Our nation’s colleges and universities are largely considered the epicenters of the woke generation, arguing for all manner of progressive policies and social reengineering. Paramount among such liberal theories is the idea that there must be fairness in compensation for work, regardless of gender, race or any other criteria you’d care to mention. The little guy (or gal) must be treated fairly, even if it doesn’t suit the bottom line of the callous fat cats who run the world.

One of the largest and best known of our universities is Harvard. Its sprawling campuses are recognizable around the globe and a degree from that institution is generally considered a golden ticket when a young person seeks to launch their professional career. But Harvard, like nearly every other institute of higher learning in America, has been hit hard by the rise of the coronavirus. They’ve had to shutter much of their physical facilities and have moved most classwork online.

That means that the dining halls had to be closed, along with other facilities. But what’s to happen to the hundreds of workers employed there? Surely their wages will be protected during these trying times, right? Not so much… particularly if you’re one of the 275 subcontractors who keep everyone fed. They’ve been told that they need to collect their things and go, with no mention of continuing to pay them. Direct employees of the dining halls fare slightly better. They are getting 30 days of paid leave, but then they’ll need to head for the unemployment lines also. (Free Beacon)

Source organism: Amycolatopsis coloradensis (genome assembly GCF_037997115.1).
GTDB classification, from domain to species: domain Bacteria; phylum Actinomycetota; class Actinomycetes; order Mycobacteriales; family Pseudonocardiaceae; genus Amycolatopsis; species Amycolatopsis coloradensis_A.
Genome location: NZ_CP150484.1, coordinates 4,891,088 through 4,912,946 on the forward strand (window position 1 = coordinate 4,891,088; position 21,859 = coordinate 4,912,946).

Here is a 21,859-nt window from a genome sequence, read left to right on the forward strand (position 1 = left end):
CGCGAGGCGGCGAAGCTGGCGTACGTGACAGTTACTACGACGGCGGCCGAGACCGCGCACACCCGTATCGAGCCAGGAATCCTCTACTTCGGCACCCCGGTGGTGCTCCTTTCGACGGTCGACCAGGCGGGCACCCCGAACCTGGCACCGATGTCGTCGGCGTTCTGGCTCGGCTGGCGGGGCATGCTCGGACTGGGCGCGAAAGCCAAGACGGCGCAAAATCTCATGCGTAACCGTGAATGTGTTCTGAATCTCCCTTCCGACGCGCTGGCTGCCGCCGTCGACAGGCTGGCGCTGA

Harvard University, which has the largest endowment of any school in the country, is cutting its subcontracted dining hall workers without pay as it shuts down in response to the coronavirus pandemic.

The move is drawing criticism from employment rights advocates on and off campus who point to the university’s $40.9 billion endowment as evidence that the school is hardly in financial straits. They also claim the decision violates Harvard’s wage equality policy, which requires the university to compensate dining hall contract workers in a fashion comparable to the school’s directly hired employees.

Harvard closed campus dining halls and other facilities earlier this month when it transitioned its courses online due to the outbreak.

If we were looking at this from the cold reality of any capitalist system, Harvard’s decision makes sense, right? The dining halls are closed. Nobody is preparing any food and there really isn’t much for the workers to do. Continuing to pay them doesn’t make financial sense.

But those rules shouldn’t apply at Harvard. After lecturing all of us about fairness and pay equity for all of this time, shouldn’t the “little people” be taken care of? And as the Free Beacon points out, it’s not as if they can’t afford it. Harvard’s endowment is the largest in the nation with an estimated value of more than forty billion (with a “B”) dollars. To pay all of those dining hall subcontractors for four weeks would cost them $710,000, a mere drop in the endowment bucket.

Do you know who won’t be losing their jobs or taking a pay cut as we ride out the pandemic? Harvard’s many tenured professors and administrative officials and staff. And it’s a safe bet that they’re bringing home a lot more dough than the lady who’s dishing out the mac and cheese in the cafeteria.

Also noted in the linked report is the fact that not all schools are acting in such a miserly fashion. The University of Chicago is paying all of their subcontractors and other hourly workers through the end of the school year, even while most of them are sheltering in place at home. And that school’s endowment is “only” eight billion dollars. So Harvard isn’t really leading by example here, are they?

If you’re going to lecture everyone else on the immorality of capitalism, you’d best be practicing a lot more socialism yourself. In Harvard’s case, this comes off as pure hypocrisy. But hey… you need to hoard that endowment money for the long run, I suppose.